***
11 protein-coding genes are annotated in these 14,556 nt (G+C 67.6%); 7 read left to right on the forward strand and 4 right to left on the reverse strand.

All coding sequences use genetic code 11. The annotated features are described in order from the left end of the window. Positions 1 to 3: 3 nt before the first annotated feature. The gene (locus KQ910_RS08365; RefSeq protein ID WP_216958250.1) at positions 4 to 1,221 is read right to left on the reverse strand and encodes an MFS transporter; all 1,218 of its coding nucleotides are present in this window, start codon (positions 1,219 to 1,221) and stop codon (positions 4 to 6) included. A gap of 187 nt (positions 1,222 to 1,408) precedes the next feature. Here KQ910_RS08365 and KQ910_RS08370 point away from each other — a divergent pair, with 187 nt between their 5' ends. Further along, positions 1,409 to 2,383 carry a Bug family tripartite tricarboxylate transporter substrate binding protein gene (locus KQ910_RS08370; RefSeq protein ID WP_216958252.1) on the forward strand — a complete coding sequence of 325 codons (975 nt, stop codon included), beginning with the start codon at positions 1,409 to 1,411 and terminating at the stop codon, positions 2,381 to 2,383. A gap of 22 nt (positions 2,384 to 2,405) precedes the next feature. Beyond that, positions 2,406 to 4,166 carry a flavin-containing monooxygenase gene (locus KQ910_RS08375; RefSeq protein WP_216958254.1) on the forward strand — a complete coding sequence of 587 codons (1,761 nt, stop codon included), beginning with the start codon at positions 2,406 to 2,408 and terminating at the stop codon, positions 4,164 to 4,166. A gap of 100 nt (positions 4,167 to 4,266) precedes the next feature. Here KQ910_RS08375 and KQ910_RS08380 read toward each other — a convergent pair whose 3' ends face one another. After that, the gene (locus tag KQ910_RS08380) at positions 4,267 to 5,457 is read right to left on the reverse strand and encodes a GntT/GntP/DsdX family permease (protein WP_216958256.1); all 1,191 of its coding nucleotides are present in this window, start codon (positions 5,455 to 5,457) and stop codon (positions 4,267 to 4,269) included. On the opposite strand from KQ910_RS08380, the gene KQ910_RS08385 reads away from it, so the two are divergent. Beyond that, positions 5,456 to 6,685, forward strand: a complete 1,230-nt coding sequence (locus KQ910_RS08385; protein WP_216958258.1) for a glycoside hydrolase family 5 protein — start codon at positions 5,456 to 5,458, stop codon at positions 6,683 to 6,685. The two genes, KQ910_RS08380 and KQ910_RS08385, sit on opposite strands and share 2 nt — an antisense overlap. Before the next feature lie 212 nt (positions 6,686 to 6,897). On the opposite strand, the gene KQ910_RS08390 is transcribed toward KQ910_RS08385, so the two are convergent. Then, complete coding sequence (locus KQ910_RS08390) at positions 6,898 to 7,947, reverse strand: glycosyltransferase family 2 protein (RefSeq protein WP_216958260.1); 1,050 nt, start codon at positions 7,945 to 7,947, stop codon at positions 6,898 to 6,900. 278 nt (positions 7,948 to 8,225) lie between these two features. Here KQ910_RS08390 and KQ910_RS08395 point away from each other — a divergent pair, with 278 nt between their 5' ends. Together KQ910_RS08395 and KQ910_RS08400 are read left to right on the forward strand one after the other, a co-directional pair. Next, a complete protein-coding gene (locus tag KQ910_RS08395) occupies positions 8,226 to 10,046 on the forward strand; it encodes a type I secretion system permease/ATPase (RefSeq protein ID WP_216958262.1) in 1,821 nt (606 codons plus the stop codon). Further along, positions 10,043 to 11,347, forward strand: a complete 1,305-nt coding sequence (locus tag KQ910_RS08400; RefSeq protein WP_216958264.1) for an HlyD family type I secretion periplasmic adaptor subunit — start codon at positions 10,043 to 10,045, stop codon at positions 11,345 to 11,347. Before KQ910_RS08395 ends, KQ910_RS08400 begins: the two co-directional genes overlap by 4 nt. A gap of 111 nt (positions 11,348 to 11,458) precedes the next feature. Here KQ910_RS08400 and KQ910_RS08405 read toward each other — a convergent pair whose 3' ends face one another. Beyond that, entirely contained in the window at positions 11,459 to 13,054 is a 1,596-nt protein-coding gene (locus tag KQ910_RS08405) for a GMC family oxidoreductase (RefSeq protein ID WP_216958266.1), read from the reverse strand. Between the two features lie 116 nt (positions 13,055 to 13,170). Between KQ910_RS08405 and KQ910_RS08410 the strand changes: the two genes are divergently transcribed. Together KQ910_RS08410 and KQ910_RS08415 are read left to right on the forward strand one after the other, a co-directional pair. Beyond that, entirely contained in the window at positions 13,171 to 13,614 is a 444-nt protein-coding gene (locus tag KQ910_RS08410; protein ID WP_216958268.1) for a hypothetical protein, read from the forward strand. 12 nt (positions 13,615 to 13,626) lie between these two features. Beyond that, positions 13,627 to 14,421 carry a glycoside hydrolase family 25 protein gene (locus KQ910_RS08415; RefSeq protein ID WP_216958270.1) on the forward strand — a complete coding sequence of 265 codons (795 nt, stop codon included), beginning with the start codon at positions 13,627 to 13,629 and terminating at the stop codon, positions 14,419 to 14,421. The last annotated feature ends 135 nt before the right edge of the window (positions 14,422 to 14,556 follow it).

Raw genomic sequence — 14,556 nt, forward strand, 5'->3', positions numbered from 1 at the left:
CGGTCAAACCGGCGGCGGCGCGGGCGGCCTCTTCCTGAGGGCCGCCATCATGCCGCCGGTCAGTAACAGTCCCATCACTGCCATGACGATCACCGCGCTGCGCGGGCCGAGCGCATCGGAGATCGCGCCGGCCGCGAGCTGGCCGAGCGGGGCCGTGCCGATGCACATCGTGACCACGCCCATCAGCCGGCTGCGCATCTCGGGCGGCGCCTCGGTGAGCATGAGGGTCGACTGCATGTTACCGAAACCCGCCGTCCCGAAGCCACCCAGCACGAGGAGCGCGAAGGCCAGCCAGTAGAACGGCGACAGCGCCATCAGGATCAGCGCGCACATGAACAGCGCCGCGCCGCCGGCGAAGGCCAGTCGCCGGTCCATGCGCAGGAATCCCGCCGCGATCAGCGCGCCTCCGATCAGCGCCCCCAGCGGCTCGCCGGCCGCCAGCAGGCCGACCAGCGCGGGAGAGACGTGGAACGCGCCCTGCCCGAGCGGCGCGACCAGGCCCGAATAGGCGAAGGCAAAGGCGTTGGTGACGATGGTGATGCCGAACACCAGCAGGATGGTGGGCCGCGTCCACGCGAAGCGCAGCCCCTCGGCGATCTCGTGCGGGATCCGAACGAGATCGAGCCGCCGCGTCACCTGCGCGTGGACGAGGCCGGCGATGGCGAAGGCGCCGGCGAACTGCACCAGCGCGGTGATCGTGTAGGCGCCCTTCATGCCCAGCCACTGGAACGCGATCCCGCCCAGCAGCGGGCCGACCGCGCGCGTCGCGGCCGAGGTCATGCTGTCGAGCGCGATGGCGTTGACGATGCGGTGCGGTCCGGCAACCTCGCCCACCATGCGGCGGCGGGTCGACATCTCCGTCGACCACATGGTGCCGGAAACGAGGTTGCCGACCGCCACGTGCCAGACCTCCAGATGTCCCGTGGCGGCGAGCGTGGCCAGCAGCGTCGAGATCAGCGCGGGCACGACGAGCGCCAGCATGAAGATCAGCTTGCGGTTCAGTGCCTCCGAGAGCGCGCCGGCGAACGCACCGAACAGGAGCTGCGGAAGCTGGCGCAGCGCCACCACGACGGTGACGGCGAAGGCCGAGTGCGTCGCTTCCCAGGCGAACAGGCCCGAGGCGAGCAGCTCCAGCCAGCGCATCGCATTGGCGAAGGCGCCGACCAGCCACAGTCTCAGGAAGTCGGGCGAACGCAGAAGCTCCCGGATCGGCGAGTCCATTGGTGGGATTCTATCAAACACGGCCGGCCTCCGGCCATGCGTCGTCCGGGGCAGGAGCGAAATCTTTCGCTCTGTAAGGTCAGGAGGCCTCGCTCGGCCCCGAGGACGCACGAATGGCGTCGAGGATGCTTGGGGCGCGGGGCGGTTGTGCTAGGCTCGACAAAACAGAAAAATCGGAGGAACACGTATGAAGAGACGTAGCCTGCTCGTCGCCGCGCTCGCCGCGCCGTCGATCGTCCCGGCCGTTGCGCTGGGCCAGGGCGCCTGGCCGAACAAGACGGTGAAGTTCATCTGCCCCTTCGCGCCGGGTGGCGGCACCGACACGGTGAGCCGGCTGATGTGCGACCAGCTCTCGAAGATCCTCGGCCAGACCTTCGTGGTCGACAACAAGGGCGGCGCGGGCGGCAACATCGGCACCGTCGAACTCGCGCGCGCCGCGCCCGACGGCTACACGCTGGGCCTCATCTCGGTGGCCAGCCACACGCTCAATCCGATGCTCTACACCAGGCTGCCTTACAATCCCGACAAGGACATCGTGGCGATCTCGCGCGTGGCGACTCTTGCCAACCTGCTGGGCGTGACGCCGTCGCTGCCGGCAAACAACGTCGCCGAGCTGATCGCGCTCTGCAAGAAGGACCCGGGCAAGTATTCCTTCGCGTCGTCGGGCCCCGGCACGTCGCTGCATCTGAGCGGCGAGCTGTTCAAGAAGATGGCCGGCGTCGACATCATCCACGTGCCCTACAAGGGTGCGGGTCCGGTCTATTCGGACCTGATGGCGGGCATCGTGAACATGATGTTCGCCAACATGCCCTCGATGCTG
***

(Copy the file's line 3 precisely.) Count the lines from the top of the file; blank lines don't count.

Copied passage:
Raw genomic sequence — 14,556 nt, forward strand, 5'->3', positions numbered from 1 at the left: